Sewage plant to serve a million people but ‘not one house’ in Fingal , FF claims
Plan is an “absolute disaster” waiting to happen, senator says
Dr James Reilly: welcomed the announcement and was relieved the plant would not be in the part of north Dublin that produces vegetables for much of the country, nor in the city.
North Dublin-based Government and opposition politicians have expressed dismay at the decision by Fingal County Council to build a €500 million regional sewage treatment plant at Clonshaugh, near Dublin Airport.
The controversial move follows years of debate and protest over the initial plan to base a regional sewage treatment plant for much of Leinster’s waste in the Fingal local authority area. The plant will be about 700m from the N32 feeder route for Dublin Airport, on the border of Dublin city and north county.
Fianna Fáil Seanad leader Darragh O’Brien described the decision as an “absolute disaster”. The plant would serve up to one million people but “not one house in Fingal”, the local authority area where it would be built. “We’re not going to have it,” he said, insisting the plan was unsustainable.
The Malahide-based senator said there were 15 sewage treatment plants in the Fingal area and none of them would be connected to the proposed plant. He said they were upgrading the facility in Swords, had just built a new plant in Portrane and there was a plant in the middle of Malahide.
Under the proposal, he said, the waste would be treated just twice, where the top of the waste would be skimmed to remove items such as nappies and then it would be treated with chemicals before being pumped out to sea six miles offshore, through an outflow pipe at the Portmarnock estuary.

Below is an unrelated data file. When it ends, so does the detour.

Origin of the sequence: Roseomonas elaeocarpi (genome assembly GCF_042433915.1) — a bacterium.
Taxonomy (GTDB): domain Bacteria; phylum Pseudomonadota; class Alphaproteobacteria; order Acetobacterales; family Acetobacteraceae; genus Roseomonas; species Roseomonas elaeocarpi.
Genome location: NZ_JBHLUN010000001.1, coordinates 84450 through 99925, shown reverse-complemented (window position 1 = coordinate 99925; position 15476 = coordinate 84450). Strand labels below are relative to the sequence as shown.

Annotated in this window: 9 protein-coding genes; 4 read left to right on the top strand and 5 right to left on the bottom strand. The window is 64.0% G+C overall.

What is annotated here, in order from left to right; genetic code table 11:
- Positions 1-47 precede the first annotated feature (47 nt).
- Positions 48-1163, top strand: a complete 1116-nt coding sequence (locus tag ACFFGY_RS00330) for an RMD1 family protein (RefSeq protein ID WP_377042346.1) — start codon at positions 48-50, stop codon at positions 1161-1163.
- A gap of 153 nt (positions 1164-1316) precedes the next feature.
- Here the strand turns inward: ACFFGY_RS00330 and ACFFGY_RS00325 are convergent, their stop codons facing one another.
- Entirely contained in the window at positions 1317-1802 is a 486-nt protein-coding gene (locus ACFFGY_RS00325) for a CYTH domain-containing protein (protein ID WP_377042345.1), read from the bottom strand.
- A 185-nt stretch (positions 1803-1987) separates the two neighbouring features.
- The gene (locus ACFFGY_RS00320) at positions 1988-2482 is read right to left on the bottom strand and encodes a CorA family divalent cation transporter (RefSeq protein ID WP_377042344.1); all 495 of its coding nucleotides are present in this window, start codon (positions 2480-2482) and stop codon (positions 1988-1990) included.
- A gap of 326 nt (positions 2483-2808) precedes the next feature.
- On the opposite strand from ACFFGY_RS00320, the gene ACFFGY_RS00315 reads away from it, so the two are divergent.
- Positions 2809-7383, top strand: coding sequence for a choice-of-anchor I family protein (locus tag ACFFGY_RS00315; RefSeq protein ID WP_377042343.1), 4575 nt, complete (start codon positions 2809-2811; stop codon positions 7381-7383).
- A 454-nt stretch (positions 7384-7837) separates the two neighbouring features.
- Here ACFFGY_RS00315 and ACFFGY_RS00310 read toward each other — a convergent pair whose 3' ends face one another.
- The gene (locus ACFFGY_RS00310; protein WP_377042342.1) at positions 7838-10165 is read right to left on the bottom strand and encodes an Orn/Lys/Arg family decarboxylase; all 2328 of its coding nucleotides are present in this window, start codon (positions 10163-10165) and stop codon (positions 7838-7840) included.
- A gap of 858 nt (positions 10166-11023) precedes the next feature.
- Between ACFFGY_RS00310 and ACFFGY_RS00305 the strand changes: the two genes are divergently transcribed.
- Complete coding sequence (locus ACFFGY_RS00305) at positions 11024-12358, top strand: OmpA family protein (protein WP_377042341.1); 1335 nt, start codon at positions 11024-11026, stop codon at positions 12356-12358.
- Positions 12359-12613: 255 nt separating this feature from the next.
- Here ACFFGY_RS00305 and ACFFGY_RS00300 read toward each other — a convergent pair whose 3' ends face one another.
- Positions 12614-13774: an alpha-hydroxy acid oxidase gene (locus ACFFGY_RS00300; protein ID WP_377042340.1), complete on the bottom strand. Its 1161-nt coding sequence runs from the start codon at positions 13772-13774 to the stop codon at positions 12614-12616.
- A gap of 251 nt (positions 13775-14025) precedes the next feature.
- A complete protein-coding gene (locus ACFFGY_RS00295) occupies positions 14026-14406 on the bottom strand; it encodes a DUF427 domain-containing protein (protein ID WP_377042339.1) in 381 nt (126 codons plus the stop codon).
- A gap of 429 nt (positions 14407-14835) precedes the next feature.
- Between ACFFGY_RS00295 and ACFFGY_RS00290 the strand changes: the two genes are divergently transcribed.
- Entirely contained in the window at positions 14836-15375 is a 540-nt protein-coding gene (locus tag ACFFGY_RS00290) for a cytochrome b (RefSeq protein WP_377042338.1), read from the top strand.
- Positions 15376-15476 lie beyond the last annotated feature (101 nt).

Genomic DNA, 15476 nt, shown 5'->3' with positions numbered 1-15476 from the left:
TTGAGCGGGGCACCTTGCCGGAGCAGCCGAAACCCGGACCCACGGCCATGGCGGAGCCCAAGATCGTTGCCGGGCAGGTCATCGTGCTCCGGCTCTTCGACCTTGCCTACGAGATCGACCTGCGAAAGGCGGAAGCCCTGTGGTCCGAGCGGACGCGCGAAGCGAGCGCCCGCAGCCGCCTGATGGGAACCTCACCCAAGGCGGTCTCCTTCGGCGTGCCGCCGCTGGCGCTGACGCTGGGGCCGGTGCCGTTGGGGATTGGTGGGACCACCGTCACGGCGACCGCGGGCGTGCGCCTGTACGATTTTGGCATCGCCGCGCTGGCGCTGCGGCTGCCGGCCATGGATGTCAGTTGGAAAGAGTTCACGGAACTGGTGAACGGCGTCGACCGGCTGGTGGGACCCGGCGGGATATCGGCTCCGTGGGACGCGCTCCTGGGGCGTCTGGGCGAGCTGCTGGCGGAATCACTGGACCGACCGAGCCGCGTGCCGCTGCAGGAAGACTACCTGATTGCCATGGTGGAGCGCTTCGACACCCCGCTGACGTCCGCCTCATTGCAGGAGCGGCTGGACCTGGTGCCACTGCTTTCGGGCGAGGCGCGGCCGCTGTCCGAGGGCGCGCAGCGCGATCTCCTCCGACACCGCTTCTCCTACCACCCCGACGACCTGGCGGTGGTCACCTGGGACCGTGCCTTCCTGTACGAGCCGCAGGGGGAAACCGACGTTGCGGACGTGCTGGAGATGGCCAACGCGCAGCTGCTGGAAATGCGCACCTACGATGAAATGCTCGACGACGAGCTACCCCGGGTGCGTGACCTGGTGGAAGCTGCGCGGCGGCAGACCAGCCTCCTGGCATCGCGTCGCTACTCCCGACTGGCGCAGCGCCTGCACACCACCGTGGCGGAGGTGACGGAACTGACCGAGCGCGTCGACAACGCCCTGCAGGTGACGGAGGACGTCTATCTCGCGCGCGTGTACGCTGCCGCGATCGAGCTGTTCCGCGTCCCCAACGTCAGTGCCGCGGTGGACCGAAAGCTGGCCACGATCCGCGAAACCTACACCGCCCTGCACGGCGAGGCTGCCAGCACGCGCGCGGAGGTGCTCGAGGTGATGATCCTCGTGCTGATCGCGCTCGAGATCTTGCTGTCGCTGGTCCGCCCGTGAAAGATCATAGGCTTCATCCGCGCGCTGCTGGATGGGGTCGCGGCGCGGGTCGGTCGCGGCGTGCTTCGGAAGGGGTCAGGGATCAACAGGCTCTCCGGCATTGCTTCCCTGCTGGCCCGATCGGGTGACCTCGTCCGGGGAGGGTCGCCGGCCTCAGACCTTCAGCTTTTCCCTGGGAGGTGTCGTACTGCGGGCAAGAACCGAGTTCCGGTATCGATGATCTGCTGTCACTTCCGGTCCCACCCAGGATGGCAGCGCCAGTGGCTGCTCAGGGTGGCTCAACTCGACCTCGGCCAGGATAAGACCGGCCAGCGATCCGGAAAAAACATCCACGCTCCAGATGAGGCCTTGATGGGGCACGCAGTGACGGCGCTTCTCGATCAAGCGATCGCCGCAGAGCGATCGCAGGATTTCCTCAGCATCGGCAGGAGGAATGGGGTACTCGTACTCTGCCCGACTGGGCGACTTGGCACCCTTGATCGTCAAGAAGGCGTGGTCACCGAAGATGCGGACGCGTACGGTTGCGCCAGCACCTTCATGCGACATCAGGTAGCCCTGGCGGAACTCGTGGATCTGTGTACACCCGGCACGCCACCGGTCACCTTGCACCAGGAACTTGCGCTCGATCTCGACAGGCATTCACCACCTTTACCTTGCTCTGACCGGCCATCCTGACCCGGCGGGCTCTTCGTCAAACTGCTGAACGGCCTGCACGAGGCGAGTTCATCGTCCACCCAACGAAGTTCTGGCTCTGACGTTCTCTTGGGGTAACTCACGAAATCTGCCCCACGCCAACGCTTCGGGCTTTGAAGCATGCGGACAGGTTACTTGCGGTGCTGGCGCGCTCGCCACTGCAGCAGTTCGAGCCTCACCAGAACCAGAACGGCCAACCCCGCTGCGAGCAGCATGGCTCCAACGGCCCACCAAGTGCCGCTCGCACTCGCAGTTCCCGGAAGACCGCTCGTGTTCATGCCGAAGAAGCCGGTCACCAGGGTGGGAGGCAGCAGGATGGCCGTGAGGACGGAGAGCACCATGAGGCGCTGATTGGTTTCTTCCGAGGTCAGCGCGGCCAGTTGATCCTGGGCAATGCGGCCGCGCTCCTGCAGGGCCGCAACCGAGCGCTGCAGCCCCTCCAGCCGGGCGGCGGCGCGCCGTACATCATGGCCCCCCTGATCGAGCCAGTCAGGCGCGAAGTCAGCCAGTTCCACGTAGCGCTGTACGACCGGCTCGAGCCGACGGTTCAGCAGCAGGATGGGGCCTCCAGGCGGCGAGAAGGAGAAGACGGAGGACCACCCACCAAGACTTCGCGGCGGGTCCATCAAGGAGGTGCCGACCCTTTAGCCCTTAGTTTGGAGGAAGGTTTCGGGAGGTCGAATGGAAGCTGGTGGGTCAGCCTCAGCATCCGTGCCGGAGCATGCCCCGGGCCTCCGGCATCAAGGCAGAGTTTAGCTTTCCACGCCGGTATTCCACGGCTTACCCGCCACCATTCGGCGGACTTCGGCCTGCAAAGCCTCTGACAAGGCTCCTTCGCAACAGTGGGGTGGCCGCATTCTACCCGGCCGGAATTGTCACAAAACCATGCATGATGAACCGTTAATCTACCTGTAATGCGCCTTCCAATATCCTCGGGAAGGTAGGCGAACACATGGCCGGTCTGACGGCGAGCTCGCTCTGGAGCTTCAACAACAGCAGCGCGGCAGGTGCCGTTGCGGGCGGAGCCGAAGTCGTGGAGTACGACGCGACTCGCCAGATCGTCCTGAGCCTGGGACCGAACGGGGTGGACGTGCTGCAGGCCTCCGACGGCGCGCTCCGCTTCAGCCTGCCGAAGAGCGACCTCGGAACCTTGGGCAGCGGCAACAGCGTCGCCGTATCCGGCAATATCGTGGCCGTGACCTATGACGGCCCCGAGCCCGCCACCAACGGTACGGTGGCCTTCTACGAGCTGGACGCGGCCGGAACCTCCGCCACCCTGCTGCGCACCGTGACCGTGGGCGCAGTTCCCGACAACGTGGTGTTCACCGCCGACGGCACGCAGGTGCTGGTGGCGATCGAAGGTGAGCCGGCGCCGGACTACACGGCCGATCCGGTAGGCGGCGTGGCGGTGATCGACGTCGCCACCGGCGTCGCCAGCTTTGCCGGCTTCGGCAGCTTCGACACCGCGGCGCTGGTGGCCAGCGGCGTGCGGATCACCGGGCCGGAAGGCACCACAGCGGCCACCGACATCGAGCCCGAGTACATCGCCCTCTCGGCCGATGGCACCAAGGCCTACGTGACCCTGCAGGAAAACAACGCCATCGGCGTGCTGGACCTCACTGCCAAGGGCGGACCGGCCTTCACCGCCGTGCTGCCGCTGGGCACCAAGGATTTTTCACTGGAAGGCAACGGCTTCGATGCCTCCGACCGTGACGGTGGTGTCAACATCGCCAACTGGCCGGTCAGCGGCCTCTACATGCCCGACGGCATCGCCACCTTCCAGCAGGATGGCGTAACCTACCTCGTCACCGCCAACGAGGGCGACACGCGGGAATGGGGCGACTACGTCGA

An orbital pipe would have to be built under the M50 that would be big enough for a car to go through and it was proposed to move sewage from surrounding counties to Fingal. He believed it was a “catastrophe” waiting to happen, using 30-year-old technology.
Mr O’Brien said best international practice was to have a plant to serve 70,000 to 80,000 people and if there was a problem then it was contained in that one area. A problem in a plant for one million people would spell catastrophe for the region, he said.
He said the Firth of Forth in Scotland had built a similar-sized plant and there had been a major disaster there four years ago and there was a similar disaster in New York.
Fine Gael backbencher Alan Farrell said he had always objected to the treatment plant being built in the local authority area because of the level of capital infrastructure. It was “inappropriate and potentially dangerous” to be piping raw sewage from all over Leinster to one location, he said. The original cost was to be €1 billion, but it was now planned to spend €500 million but Fingal County council did not have the money.
Minister for Health James Reilly said he welcomed the announcement and was relieved the plant would not be in the part of north Dublin that produces vegetables for much of the country, nor in the city. Admitting he had not yet read the report, he added, “The initial indications are that this will be a much more cost-effective route to take and I believe it’s on a flight path as well, so it will interfere with many less [sic] people.”
In January 2012, Mr Reilly spoke out against proposals to put the plant near Rush and Lusk in his constituency of Dublin North, citing the negative impact the outfall could have on local fisheries.